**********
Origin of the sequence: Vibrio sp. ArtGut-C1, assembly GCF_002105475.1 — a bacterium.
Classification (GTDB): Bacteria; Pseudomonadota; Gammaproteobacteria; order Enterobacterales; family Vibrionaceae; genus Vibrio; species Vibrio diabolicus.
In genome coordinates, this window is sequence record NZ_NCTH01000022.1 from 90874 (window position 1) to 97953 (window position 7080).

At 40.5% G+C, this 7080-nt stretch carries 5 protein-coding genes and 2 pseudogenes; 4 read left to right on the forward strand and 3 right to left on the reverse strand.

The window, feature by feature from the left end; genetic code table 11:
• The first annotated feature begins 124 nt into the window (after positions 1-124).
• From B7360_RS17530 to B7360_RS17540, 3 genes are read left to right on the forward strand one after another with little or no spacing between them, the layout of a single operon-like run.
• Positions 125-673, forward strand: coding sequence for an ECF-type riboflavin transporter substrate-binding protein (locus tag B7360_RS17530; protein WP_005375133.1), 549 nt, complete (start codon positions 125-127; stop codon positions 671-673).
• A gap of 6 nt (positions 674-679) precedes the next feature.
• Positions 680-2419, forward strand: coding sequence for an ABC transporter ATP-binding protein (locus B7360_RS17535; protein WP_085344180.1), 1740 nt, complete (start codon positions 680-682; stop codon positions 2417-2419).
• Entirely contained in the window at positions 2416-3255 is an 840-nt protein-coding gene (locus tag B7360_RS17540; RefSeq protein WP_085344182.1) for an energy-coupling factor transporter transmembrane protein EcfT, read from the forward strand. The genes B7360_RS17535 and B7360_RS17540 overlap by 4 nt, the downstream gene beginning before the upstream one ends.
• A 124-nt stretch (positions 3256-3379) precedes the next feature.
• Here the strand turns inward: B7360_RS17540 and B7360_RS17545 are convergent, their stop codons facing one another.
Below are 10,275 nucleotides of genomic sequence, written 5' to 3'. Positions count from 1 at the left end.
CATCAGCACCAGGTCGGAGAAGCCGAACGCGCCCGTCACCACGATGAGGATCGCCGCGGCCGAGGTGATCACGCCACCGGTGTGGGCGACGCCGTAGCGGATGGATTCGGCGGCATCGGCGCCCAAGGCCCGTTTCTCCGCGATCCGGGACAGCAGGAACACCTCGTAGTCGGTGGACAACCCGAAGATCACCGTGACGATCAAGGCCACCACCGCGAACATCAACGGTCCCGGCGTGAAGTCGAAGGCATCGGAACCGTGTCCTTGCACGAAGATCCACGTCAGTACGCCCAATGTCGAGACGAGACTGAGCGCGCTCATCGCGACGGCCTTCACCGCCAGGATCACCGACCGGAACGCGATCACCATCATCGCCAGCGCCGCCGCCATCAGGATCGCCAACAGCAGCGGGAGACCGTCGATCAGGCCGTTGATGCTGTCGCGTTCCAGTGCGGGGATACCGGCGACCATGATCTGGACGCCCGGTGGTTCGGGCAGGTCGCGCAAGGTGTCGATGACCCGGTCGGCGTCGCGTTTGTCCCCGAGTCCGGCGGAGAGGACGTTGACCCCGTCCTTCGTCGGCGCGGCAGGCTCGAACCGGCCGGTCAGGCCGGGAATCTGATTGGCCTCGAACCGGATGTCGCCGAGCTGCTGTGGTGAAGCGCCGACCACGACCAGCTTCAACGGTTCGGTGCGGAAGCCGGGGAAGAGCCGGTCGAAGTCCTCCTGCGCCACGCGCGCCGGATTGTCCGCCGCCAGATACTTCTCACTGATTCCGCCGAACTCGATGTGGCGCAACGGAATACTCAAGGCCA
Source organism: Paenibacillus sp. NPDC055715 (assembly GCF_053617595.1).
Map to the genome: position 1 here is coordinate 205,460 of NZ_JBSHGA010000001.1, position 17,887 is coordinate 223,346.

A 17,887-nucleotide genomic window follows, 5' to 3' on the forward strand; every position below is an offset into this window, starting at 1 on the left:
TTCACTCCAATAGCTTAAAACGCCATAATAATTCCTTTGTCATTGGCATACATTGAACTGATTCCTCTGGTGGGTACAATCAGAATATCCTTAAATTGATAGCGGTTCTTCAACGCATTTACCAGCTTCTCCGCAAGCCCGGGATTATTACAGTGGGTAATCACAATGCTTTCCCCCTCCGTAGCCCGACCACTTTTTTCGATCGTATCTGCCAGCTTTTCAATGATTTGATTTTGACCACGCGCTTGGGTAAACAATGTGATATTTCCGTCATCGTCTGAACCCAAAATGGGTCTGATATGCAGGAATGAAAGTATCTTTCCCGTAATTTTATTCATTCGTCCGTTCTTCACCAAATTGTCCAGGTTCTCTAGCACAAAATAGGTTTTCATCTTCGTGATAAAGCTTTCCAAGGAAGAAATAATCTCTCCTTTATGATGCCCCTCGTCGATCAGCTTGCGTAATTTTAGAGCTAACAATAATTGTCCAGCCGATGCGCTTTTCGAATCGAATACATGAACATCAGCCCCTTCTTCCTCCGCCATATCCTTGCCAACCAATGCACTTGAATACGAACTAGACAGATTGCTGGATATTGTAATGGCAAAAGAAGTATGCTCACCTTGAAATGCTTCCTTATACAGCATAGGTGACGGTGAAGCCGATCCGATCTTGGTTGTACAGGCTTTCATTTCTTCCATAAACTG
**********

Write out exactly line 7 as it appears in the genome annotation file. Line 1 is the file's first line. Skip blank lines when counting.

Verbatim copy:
• From B7360_RS17530 to B7360_RS17540, 3 genes are read left to right on the forward strand one after another with little or no spacing between them, the layout of a single operon-like run.